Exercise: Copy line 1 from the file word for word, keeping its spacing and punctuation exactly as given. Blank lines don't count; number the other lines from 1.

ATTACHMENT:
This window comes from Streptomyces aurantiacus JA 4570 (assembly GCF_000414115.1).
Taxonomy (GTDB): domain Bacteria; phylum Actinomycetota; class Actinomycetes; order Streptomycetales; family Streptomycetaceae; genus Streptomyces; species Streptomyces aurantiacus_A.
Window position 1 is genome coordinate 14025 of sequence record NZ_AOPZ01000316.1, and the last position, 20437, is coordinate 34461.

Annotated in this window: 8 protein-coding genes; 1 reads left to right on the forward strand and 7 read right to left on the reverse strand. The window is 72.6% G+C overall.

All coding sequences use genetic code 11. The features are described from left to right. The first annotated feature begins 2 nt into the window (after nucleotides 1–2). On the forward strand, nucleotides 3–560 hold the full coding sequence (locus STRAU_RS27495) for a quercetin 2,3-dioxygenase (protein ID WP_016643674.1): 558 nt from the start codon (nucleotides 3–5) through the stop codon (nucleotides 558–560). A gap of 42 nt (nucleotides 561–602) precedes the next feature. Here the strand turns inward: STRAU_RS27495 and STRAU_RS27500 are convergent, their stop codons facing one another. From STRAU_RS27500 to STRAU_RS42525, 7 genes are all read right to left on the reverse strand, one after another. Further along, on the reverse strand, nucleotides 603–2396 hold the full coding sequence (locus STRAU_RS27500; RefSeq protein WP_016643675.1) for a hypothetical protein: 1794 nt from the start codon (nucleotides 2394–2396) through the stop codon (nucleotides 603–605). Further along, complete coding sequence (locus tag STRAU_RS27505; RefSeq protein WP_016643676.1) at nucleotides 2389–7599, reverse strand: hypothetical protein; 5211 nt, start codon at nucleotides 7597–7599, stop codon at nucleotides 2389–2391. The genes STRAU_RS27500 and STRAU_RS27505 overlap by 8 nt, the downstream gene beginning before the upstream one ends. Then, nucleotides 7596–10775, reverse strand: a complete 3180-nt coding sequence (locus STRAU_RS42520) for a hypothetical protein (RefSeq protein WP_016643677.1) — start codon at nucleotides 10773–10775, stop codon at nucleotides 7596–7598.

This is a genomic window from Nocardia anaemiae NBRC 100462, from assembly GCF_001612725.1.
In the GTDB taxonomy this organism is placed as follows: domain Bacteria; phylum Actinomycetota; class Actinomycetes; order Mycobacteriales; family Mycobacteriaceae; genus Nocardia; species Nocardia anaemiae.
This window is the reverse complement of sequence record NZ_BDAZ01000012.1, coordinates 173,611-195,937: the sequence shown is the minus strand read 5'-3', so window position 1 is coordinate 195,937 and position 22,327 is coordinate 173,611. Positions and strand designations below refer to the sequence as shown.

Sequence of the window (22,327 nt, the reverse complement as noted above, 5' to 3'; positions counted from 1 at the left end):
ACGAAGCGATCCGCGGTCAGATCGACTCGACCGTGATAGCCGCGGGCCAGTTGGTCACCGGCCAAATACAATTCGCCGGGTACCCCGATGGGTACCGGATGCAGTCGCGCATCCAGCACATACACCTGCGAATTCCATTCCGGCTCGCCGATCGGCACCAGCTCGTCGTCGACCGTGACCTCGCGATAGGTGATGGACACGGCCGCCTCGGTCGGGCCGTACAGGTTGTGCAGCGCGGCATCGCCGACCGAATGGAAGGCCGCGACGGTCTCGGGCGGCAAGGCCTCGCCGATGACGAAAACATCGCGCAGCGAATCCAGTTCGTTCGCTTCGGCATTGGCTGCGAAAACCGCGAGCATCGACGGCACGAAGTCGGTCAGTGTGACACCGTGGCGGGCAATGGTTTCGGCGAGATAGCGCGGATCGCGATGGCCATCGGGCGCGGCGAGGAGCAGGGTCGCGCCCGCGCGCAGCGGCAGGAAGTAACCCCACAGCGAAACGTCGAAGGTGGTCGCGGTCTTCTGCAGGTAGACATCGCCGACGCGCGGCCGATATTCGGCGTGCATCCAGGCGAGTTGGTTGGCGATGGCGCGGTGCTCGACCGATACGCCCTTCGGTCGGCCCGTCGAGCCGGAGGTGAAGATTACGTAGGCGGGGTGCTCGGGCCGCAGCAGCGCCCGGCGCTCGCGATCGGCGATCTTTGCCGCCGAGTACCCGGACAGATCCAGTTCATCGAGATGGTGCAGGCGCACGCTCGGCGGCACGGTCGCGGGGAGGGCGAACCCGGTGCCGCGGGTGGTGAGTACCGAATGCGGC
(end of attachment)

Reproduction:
This window comes from Streptomyces aurantiacus JA 4570 (assembly GCF_000414115.1).